One of the things we have all faced is buyer's remorse. Buying a home is extremely stressful for most clients. We in the profession who do this on a daily basis can easily treat the process of buying a home like a routine act. It may be for us, but not for our buyers. This is the biggest thing they will buy in their life in most cases.
Did they get the perfect home? Did they get it at the right price? How will they ever make those huge mortgage payments? What if something bad happens like the roof leaks. Being renters they never had to deal with things like that, they just called the landlord.
This process is quite scary for many folks. As REALTORS® we not only help our clients find a property and draw up contracts, we need to take away the pain of purchasing. Being part sales person, part psychologist and part trouble shooter, I pride myself on making the process of buying a home as painless as possible for my clients.
One thing I learned early on is to never push a buyer. The worst thing you can do is push a buyer into making a decision that they will regret and possibly pull out of later. When representing a buyer patience is a virtue.
In the last week I have had a couple of clients who reminded me of that.
The first found a home they liked and decided to put in an offer. The offer was accepted verbally. A day later the buyers changed their mind before the counter offer for some housekeeping issues could be signed. I went over in my mind what had happened and questioned if I did anything that may have pushed them into a decision they were not comfortable with. To the best of my recollection I did not, but will definitely be even more sensitive in the future. The stress given to the sellers is quite unfortunate. They thought they sold their property that had been on the market for a long time. I felt real bad for them, as I completely understand how disappointed they must be. Not to mention the poor listing agent who has worked so hard to sell the property. The good news was they pulled out up front, and not after the sellers had their property off the market for a period of time. I am following up with my clients, but trying to give them the needed space to allow them to decide how they want to proceed from here.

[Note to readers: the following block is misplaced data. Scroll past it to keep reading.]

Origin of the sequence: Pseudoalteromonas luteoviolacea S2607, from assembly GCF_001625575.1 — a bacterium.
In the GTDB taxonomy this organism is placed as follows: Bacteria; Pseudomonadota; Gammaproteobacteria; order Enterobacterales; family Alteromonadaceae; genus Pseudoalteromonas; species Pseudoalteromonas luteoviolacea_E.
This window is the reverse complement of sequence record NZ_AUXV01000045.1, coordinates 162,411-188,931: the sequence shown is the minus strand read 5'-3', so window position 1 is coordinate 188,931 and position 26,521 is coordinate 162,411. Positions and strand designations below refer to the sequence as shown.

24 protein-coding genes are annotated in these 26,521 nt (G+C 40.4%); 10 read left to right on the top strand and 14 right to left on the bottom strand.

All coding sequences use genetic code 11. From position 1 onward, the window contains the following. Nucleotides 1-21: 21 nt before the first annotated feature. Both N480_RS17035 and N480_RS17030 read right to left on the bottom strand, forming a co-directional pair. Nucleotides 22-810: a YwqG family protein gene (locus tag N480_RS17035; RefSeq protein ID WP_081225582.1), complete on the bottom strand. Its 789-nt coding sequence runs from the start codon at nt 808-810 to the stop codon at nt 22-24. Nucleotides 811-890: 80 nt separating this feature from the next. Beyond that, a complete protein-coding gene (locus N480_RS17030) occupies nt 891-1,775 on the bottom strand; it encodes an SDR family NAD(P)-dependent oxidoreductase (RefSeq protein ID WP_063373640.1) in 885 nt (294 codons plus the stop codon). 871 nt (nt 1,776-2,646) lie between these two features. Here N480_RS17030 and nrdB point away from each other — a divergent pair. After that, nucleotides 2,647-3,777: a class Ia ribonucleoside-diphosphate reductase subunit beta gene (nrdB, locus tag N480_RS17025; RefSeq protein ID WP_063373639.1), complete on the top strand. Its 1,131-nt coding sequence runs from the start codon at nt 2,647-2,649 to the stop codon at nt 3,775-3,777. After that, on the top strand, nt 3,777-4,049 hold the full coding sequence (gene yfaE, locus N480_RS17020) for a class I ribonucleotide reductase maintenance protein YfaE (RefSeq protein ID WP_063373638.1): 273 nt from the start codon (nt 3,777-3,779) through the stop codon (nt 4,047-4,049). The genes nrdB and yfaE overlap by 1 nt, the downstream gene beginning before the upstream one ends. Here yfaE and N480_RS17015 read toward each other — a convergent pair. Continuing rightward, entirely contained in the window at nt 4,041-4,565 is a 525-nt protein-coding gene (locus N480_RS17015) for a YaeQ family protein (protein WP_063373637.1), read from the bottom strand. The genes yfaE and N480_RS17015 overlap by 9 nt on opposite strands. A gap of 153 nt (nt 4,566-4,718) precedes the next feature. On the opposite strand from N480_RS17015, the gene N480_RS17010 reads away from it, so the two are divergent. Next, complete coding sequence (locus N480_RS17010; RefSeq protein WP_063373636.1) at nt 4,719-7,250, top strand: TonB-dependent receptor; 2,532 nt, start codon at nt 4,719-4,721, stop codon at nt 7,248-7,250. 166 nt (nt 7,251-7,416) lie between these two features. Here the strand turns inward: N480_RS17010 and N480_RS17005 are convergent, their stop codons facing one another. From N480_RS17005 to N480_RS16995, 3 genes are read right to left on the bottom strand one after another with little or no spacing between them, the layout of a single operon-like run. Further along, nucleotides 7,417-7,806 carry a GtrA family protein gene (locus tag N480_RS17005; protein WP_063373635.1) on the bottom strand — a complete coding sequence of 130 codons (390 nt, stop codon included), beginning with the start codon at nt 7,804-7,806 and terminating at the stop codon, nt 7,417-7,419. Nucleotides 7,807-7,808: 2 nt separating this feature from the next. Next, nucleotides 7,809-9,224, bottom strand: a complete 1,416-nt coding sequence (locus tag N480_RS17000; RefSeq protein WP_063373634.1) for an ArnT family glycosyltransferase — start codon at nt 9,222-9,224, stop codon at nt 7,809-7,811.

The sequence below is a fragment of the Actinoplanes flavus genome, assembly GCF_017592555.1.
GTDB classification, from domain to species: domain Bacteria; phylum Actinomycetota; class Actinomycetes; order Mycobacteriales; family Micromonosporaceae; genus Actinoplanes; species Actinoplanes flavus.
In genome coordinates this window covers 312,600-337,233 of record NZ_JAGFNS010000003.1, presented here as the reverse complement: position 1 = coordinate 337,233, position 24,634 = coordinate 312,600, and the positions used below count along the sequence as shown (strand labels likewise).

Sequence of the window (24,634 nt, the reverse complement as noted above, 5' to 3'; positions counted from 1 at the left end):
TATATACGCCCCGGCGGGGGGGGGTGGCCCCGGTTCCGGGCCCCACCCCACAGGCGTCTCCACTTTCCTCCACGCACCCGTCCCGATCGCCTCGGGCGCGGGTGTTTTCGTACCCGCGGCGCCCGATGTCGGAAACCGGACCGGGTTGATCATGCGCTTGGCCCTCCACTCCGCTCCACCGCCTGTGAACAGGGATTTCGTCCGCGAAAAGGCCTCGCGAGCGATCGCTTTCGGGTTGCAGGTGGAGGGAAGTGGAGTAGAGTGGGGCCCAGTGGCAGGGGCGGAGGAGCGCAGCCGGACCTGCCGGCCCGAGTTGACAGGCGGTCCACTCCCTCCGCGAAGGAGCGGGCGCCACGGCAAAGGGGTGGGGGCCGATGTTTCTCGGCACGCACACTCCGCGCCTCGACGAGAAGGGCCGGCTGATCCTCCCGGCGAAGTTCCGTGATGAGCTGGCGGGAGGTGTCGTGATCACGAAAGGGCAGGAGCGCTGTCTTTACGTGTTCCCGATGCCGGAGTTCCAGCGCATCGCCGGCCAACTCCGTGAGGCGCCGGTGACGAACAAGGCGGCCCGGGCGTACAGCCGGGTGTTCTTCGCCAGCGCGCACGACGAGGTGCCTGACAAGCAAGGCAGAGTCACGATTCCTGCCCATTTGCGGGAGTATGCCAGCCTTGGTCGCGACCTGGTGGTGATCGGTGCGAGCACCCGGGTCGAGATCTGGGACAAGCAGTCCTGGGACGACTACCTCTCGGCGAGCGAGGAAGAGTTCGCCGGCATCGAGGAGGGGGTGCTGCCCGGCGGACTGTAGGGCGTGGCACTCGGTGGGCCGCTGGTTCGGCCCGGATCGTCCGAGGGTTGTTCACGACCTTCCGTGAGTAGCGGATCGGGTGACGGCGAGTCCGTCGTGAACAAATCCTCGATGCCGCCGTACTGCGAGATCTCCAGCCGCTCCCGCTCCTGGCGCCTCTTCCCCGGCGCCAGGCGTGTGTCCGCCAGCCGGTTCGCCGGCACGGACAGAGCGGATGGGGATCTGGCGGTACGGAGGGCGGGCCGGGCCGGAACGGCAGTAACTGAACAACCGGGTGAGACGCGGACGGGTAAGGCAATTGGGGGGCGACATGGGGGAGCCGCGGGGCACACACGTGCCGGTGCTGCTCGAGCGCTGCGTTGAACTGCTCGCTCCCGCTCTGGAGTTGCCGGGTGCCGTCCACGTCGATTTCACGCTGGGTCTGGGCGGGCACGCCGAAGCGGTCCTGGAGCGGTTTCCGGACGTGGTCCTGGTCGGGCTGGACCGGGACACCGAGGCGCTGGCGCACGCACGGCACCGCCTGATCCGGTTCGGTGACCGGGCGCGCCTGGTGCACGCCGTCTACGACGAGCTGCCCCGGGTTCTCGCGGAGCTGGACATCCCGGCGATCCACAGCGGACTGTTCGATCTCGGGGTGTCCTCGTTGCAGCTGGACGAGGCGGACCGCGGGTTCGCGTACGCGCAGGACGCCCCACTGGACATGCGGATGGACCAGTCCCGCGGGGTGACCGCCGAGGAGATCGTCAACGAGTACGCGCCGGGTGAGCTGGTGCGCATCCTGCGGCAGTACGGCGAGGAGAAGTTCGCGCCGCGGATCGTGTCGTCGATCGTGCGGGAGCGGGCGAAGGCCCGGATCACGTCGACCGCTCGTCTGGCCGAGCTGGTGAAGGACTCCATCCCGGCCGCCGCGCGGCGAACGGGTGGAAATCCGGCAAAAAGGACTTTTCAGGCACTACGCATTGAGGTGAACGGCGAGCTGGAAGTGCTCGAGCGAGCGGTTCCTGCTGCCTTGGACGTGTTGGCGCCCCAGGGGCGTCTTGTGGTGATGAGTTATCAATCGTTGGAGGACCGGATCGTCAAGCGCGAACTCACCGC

The second client saw a couple of properties they liked. We went back two more times to look at one. We will be presenting an offer on that one. The lesson here was that they needed more time to make their decision. By giving them the needed dwell time they were able to sell themselves on which was the perfect home for them. I am convinced they will love this home and if I do everything correct they will be a great source of future referrals.
One of the great lessons I have learned in this business is to let the clients tell you which homes they like and not the other way around. A great tip my broker gave me when I started in the business was to let the client walk ahead of you and watch for their reactions and listen to their comments. Give them a little space. Of course I point out features and possible red flags, but I try to let them take it in first.
Always remember they are the ones who will have to live there and pay the bills not you.